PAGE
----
Congress's purpose in imposing hefty withdrawal liability on employers was to ensure that multiemployer pension plans would be adequately funded and that the Pension Benefit Guaranty Corporation would not be subjected to massive liability upon the termination of numerous underfunded plans. Similarly, the cross-guarantee provision of FIRREA requires banks to share liability for losses caused by sister bank failures so as to protect depositors, secure the soundness of the national banking system, and reduce the impact of bank failures on the Bank Insurance Fund. Although the immediate effect of both statutes is to minimize losses to government insurance funds, the ultimate purpose of the legislation in both cases is to protect private parties and to make the pertinent insurance system self-sufficient by increasing the burden on participants in the system. See Concrete Pipe, --- U.S. at ----, 113 S.Ct. at 2291 ("[t]hat the solvency of a pension trust may ultimately redound to the benefit of the PBGC, which was set up in part to guarantee benefits in the event of a plan failure, is merely incidental to the primary congressional objective of protecting covered employees and beneficiaries of pension trusts").
The second point made by the Connolly Court--that there is a rational relationship between the amount of the employer's withdrawal liability and the employer's prior experience with the plan--applies in a similar manner to the cross-guarantee provision. By imposing liability on sister banks within the same bank holding company system, Congress chose to burden related institutions for the failure of their sister banks rather than visiting those costs on unrelated banks (through increases in deposit insurance premiums) or on taxpayers in general. That is a reasonable manner in which to allocate the financial burden of bank failures, for several reasons.
First, as the Supreme Court has noted, it is rational to attempt to impose the costs inherent in a certain type of business activity on "those who have profited from the fruits" of the business in question. Usery v. Turner Elkhorn Mining Co., 428 U.S. 1, 18, 96 S.Ct. 2882, 2893, 49 L.Ed.2d 752 (1976). Bank holding companies and their subsidiaries derive great benefits from the ability to conduct business in that form. See Robert Charles Clark, The Regulation of Financial Holding Companies, 92 Harv.L.Rev. 787, 816-25 (1979); Lisa Lamkin Broome, Redistributing Bank Insolvency Risks: Challenges to Limited Liability in the Bank Holding Company Structure, 26 U.C. Davis L.Rev. 935, 978-81 (1993). FIRREA demands that in exchange for those benefits of common ownership and operation, the subsidiaries of a holding company assume some burdens of joint operation by paying for the losses that other members of the same bank holding company system impose on the Bank Insurance Fund.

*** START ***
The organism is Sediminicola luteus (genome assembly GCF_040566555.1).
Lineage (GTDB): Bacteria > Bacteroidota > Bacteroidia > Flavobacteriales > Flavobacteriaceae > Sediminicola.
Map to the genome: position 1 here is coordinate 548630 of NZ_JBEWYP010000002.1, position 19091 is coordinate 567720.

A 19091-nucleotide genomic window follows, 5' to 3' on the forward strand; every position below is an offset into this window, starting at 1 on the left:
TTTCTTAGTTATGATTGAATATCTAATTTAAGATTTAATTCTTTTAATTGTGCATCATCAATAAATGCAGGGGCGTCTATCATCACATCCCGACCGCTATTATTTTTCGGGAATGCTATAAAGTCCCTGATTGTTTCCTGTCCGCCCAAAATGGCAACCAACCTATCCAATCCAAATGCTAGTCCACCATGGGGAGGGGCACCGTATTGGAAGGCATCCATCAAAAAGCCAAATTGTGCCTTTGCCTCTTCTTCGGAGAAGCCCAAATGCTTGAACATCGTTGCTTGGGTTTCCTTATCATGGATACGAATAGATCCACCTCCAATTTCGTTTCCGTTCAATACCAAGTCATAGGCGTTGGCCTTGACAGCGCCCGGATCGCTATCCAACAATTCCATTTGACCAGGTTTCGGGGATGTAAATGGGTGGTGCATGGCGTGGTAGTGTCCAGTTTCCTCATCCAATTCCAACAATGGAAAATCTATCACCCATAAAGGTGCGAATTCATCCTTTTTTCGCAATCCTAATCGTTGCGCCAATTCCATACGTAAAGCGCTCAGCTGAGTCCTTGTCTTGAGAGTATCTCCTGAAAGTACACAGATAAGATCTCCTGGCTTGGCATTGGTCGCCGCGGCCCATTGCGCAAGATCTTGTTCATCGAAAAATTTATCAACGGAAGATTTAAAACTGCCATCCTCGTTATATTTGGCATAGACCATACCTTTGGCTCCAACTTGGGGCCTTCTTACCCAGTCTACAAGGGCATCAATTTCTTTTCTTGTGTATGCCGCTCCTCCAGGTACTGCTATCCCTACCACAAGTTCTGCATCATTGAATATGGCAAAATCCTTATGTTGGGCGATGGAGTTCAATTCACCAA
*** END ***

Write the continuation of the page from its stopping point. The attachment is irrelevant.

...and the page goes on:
Second, a single bank holding company, unlike unrelated banks and the public at large, has some measure of control over the success or failure of the banks within its system. Giving bank holding companies added incentives to take steps to protect against failures of banks within the holding company system is a rational way of protecting the Bank Insurance Fund. Instead of adopting the cross-guarantee provision, Congress could have raised the premiums for deposit insurance on all banks. It was reasonable, however, for Congress to impose a larger share of the burden of losses to the Bank Insurance Fund on the bank holding company systems responsible for the losses, rather than taxing all banks indiscriminately.